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Heavy blow for Wimbledon as superstars Naomi Osaka and Rafael Nadal pull out
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Japanese tennis sensation Naomi Osaka has withdrawn from Wimbledon. /CFP

Japanese tennis sensation Naomi Osaka has withdrawn from Wimbledon. /CFP

Just hours after 20-time Grand Slam champion Rafael Nadal announced he was withdrawing from Wimbledon to preserve his health, another superstar Naomi Osaka also confirmed her exit, dealing a huge blow to the oldest tennis tournament in the world.

"Naomi won't be playing Wimbledon this year," read a statement from her management company IMG late Thursday. "She is taking some personal time with friends and family. She will be ready for the Olympics and is excited to play in front of her home fans."

Last month, Naomi shocked the tennis world by withdrawing from the French Open after being fined $15,000 for failing to fulfill her post-match media duties at Roland Garros. The 23-year-old revealed she had "suffered long bouts of depression" since winning her first Grand Slam title in 2018, gathering widespread support for her candor and sparking an intense debate about mental health problems in sports.

Naomi Osaka withdrew from the French Open last month in the wake of the controversy caused by her decision to skip mandatory postmatch news conferences. /CFP

Naomi Osaka withdrew from the French Open last month in the wake of the controversy caused by her decision to skip mandatory postmatch news conferences. /CFP

"Naomi Osaka will be greatly missed by all of us at Wimbledon this year, but we completely understand her decision," read a statement from the Wimbledon organizer. "We wish her a happy time with her friends and family and look forward to welcoming her back to Wimbledon next year."

Despite her recent struggles, Osaka remains No. 2 in women's tennis. As the world's highest paid female athlete, she has won two titles each at the Australian Open and U.S. Open, which is set to begin weeks after the Tokyo Games end.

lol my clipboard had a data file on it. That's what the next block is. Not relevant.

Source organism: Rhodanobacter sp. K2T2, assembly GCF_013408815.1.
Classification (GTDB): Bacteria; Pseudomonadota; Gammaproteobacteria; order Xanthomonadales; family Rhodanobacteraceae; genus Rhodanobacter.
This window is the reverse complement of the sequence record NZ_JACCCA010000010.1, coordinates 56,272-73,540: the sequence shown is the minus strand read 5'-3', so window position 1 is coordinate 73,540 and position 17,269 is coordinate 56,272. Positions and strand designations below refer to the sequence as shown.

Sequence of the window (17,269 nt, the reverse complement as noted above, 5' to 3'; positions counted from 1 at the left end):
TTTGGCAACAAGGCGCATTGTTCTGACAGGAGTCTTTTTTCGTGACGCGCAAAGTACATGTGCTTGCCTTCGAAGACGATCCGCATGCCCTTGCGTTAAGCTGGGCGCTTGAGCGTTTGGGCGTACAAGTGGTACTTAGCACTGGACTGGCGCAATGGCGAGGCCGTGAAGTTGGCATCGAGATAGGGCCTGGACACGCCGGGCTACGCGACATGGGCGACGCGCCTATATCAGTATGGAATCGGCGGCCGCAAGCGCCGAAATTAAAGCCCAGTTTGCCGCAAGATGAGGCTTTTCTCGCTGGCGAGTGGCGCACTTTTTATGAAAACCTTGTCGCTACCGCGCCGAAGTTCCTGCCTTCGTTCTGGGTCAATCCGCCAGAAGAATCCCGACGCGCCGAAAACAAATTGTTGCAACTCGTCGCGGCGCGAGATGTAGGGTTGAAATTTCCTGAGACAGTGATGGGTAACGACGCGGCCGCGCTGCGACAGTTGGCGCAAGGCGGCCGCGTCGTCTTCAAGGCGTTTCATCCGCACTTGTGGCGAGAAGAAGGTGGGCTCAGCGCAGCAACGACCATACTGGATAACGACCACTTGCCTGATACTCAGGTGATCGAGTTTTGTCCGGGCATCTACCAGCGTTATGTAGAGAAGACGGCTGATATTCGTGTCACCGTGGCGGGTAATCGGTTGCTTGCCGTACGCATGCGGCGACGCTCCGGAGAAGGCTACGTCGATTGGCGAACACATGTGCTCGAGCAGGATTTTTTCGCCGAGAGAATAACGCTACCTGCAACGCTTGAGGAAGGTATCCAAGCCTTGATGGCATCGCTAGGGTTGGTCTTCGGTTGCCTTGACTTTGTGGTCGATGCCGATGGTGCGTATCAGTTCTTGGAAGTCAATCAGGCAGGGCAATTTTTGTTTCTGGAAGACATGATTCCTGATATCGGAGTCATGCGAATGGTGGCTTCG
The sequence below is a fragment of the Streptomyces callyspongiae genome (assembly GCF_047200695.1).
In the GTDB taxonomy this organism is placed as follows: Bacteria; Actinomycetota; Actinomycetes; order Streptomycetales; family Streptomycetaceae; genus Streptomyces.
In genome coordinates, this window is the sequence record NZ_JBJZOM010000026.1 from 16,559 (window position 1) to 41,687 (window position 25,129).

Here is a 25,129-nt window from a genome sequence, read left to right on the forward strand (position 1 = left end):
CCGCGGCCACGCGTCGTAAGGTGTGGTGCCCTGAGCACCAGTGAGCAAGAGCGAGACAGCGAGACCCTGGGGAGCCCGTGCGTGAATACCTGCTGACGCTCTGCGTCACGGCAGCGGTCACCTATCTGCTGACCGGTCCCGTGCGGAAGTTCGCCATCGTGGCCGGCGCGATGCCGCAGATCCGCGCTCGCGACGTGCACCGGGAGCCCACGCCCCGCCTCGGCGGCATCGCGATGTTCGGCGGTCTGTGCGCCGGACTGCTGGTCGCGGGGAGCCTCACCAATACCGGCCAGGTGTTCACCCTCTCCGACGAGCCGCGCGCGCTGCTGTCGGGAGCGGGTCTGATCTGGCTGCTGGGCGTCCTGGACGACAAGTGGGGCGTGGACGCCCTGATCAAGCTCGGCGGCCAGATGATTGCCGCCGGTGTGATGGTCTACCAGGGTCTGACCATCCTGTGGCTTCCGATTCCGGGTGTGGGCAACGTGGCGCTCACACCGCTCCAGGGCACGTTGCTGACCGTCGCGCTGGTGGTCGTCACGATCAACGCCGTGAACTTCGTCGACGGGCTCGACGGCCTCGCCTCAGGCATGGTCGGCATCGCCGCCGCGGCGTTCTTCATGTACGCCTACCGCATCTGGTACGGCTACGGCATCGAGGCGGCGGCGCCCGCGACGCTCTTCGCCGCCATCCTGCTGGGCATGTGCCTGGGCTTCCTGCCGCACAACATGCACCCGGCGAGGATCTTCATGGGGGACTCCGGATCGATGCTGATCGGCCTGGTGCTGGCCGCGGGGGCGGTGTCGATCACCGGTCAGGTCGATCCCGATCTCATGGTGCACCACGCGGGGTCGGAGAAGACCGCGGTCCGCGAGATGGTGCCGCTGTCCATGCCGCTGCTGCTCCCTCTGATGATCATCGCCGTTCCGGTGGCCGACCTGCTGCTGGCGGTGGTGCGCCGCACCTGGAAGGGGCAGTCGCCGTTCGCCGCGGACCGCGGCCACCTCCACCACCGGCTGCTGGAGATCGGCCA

Before the withdrawal announcement came out, Osaka was one of the clear favorites to win the Wimbledon, which was canceled last year due to the COVID-19 pandemic. Now, world number one Ashleigh Barty, who was forced to retire hurt from her second-round French Open but will be fit to compete at Wimbledon, is widely tipped for the prestigious title.

Rafael Nadal admits the fortnight gap between the French Open and Wimbledon this year played a big part in his announcement to pull out of this year's Wimbledon. /CFP

Rafael Nadal admits the fortnight gap between the French Open and Wimbledon this year played a big part in his announcement to pull out of this year's Wimbledon. /CFP

Earlier in the day, Nadal confirmed he won't play Wimbledon and the Tokyo Olympics following his first defeat at the French Open in five years. "It's never an easy decision to take but after listening to my body and discussing it with my team I understand that it is the right decision," the 35-year-old Spaniard wrote on Twitter.

"The goal is to prolong my career and continue to do what makes me happy, that is to compete at the highest level and keep fighting for those professional and personal goals at the maximum level of competition. The fact that there has only been two weeks between Roland Garros and Wimbledon didn't make it easier on my body to recuperate," he added.

Nadal's exit is expected to make it much easier for his closest rival Novak Djokovic to clinch all four major tournaments in a calendar year plus the Olympics, known as a "Golden Slam."

"Everything is possible. Definitely in my case I can say that what I've been through in my career, in my life, this journey has been terrific so far,' said Djokovic after winning the French Open. "I've achieved some things that a lot of people thought it would be not possible for me to achieve."

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